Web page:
Thursday, May 7, 2009


I've read about what's called the rule of three: we can last 3 weeks without food, 3 days without water, but only 3 minutes without air. That's why I'm covering our need for air first.

The air is everywhere and we don't usually think about it.

But we do pollute it. Smog is created by our manufacturing processes, as is climate change.

Oxygen is less than 21% of our atmosphere (nitrogen is over three-quarters of it), but that's the most important element for human life. We want more oxygen in our life and less carbon dioxide (which is one of the principle causes of global warming). Fortunately green plants take in carbon dioxide and give out oxygen--at least when they are in sunlight. Not only that, but the leaves of plants and trees filter toxins out of the air.

So one quick solution to protecting the atmosphere and stopping global warming is having more plants. I think that cities--which are filled with buildings with flat roofs--should make a priority of 'green roofing'. Grow as many plants as you can, whatever way that you can.

Plants are also an important part of purifying the air inside buildings. As we 'airseal' more buildings to save energy and cut heating costs, we create airtight buildings that too often become 'sick buildings' as toxins, mold, and disease germs accumulate. Toolbox (see below) says that the addition of any plants (and as many as possible) will improve indoor air quality, but they particularly suggest these plants as beneficial for removing toxins: Reca palm, corn plant, lady palm, bamboo palm, ficus/weeping fig, Boston fern, English ivy, mum, umbrella tree, and peace lily. A garden shop near me had a handout with similar information. While they included many of the plants above, they also mentioned a plant called Janet Craig (Dracaena deremensis) and the 'rubber plant' (a variety of ficus). They also had a handout on the best houseplants for areas that don't receive much light and 'Janet Craig', bamboo palm, lady palm, corn plant, and peace lily were also on that list.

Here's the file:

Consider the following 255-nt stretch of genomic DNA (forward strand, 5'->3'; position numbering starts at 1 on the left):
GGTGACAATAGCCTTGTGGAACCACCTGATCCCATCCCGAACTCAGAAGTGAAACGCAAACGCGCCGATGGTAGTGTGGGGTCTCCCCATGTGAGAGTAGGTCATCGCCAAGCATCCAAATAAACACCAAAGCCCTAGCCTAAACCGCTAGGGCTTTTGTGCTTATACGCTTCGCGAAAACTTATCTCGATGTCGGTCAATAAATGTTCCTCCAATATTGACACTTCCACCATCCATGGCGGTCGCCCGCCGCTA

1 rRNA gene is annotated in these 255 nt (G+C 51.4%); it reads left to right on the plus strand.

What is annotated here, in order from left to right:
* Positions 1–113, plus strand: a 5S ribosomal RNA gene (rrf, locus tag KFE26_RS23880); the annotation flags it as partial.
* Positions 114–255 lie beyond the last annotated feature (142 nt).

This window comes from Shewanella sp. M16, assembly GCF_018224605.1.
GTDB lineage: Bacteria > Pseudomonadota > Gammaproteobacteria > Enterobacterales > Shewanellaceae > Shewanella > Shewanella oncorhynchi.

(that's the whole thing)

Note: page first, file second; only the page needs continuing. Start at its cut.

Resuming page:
Beyond growing plants, to protect the atmosphere buy less stuff. (The less stuff manufactured, the less toxins added to the air.) Reuse more things. Above all, boycott fast foods, especially hamburgers. Whole acres of the Amazon rainforest (which has been called 'the lungs of the world') have been cut down to create pastures for cattle raised for North American burgers.

Scott Kellogg and Stacy Pettigrew, Toolbox for Sustainable City Living--Contains a small but comprehensive section on Air Purification.
Starhawk, The Earth Path--Has an entire chapter devoted to 'Air'; it includes a bunch of witchy, magical material, but also covers Microclimates and Global Warming/Climate Change. Starhawk makes a point of mentioning the reciprocal relationship between air and life: life requires air, but life also created the atmosphere we have now.

Quote of the Day: "Our most basic common link is that we all inhabit this planet. We all breathe the same air." - John F Kennedy


SoapBoxTech said...

Great start to this line of thought.

A small addition tho; I think that it is more like millions of acres of South American rainforest cut down for these pastures. Actually, its more like a single season in some sort of crop, then a couple years as pasture, then its unusable desert.

I'm certainly with you on the importance of plants. It amazes me that we place such low priority on that which gives us breath. Those who grow should be honored in our society yet the opposite is now usually true.

MoonRaven said...

Thanks, SBT. I'm sure you are right on the millions of acres--and to have that fertile land become desert in a few years is an unthinkable travesty.

We should honor farmers and growers and even humble gardeners--instead we honor movie stars and sports figures. Talk about misplaced priorities.

Robyn Coffman said...

Cool blog. Nice post!

MoonRaven said...

Thank you and welcome...

SoapBoxTech said...

Misplaced indeed, MoonRaven. I have been thinking about that a lot lately.